Temporary import KTM 990 Adventure Dakar

Discussion in 'General Discussion / News / Information' started by Fatlad, May 26, 2011.

  1. 268377=3488-ktm-990-adventure-da_460x0w.


    I know this subject has been broached so many times but basically before I order the bike next week I would just like to see what response I receive to actually see how stupid I am,or it may work?

    I have two Nationalities both UK and NZ, the NZ gives me the ability to travel and work in Australia where I will be heading to work and live in approx 3 years time, morefor the education of my two Thai boys.

    I was looking to buy a KTM Adventure Dakar Edition here in Thailand, but at 1200000 baht crazy prices and then would struggle to take to Auz from here. The same bike in UK I can buy 9500 quid OTR registered in my name, or approx 460000 baht, as my next destination will be Australia this will be an ideal bike for touring that country.

    So my question is how long can I keep the UK registered bike in Thailand on Temporary import papers? Do you think I can manage 3 years, I live in Mukdahan and Laos is basically 1.5 km away so no problem to leave just put the bike in the pickup and cross the bridge or travel 180km downstream to Ubon and cross the landborder there?

    I read I would need a tourist visa if the bike flew into BKK but not if it came by sea, again no problem as the Thai Embassy in Savannakhet will issue one in a couple of hours.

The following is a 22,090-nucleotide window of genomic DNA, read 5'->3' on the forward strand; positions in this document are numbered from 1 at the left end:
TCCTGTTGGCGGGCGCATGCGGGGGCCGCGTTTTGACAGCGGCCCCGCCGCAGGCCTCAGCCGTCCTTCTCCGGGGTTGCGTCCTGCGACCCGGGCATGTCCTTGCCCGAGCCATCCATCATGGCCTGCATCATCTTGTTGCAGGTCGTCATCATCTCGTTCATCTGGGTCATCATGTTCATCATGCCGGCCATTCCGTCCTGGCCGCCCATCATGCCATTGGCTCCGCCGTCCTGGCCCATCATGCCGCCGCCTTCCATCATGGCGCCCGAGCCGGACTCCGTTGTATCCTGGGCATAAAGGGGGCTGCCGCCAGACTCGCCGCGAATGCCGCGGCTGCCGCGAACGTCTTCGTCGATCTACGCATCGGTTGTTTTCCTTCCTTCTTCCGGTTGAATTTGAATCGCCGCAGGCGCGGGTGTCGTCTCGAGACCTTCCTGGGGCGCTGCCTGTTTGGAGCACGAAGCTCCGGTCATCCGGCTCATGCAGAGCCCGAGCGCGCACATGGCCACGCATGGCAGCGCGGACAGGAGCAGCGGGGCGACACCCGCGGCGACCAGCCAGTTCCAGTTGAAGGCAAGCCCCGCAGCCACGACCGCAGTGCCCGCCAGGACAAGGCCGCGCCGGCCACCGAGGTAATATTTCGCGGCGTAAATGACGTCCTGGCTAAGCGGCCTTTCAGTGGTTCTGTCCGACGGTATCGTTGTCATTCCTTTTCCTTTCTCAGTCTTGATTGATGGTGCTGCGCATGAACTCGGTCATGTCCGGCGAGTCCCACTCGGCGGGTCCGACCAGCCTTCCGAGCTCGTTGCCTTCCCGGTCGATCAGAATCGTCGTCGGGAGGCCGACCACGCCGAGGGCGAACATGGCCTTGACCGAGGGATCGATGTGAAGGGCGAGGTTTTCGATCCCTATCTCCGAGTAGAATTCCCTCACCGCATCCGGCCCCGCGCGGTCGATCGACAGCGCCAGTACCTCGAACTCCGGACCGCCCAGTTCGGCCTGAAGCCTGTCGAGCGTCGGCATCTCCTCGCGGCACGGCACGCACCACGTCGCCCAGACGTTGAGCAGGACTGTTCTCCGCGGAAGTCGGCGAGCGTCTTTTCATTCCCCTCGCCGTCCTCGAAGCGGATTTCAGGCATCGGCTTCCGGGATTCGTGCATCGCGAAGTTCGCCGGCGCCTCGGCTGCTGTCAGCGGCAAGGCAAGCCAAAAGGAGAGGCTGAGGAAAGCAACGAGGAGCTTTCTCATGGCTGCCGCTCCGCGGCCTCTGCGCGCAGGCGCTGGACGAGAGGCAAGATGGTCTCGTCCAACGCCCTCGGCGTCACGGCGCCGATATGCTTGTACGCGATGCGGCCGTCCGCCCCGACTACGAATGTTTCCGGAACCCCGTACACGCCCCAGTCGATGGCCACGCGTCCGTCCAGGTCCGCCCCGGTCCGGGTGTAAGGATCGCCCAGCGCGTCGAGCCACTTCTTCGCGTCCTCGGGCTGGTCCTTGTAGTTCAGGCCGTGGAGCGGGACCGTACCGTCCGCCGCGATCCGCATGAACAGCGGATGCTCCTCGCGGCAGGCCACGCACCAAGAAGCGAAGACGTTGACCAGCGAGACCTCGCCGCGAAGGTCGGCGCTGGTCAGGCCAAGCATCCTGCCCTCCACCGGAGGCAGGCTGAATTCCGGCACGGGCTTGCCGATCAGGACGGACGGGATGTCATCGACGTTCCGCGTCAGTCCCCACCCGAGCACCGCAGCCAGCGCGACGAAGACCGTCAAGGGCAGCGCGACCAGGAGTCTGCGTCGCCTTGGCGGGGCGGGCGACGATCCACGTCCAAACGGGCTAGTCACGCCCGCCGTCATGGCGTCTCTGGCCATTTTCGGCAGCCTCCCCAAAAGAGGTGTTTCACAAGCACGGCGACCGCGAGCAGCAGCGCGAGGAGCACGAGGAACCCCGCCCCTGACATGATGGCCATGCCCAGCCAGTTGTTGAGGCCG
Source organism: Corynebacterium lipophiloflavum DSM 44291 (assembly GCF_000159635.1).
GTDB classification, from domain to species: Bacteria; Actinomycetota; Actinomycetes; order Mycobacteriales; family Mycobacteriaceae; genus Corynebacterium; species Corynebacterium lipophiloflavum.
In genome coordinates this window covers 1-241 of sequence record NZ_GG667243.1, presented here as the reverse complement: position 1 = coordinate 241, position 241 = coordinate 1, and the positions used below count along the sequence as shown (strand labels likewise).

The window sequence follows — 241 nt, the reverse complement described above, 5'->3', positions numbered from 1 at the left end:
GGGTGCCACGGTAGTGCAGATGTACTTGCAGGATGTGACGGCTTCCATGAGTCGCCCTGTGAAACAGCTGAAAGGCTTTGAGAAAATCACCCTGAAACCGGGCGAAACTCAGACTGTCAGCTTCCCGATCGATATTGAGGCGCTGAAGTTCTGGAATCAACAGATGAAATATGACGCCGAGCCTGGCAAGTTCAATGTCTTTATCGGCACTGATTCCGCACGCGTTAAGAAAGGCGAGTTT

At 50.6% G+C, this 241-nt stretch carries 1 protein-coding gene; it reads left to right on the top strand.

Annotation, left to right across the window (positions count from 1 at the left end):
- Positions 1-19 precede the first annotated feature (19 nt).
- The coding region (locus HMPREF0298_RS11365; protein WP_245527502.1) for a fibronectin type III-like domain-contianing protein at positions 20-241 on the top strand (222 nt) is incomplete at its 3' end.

So I was wondering who has had bikes here on the temporary import paper and for what length of time?
  2. I know it's late on the reply.

    I have a UK Plated GD Dakar in Asia at the moment.
    I got a full VISA before arriving by plane into BKK ariport. 60days passport, and the TIP paperwork was filled in for 60days. I extended to 90 days (max for visa) and they Extended the bike also (free) but had to write a reason why, 'I like your country and want to see more please'. I have then moved onto Cambodia who say as long as you VISA is valid you can import on your Carnet Du Passage. -- One month Visa One Month Entry,

    LAOS also say 1 month visa, 1 month Carnet DU Passage. Which makes life a little difficult.

    ** The Catch ** I Cannot find out how many times you can Import the mortorbike into Thailand each year. -- Nepal is 180days for each Carnet. India is 180 days a year apparently. --- Thailand is Computerized so unless you can find out the rules, you won't know until it's too late.

    ** The GOOD News. ** Cambodia issue 1 year work visas (multiple entry) and you can keep the bike here for the duration of your visa. so to get the time limit's up, find somewhere to store the bike here for a few months at a time and use that to extend the time imports. The one year visa apparently is around $300 but then you can go back and forward as much as you like.. and the bike can stay all the time.. I've just met a Austrian guy, who crossed back into Thailand after 5 months on his carnet in Cambodia.. no problems and will be back again for a while.

    Hope it helps ...
  3. Hi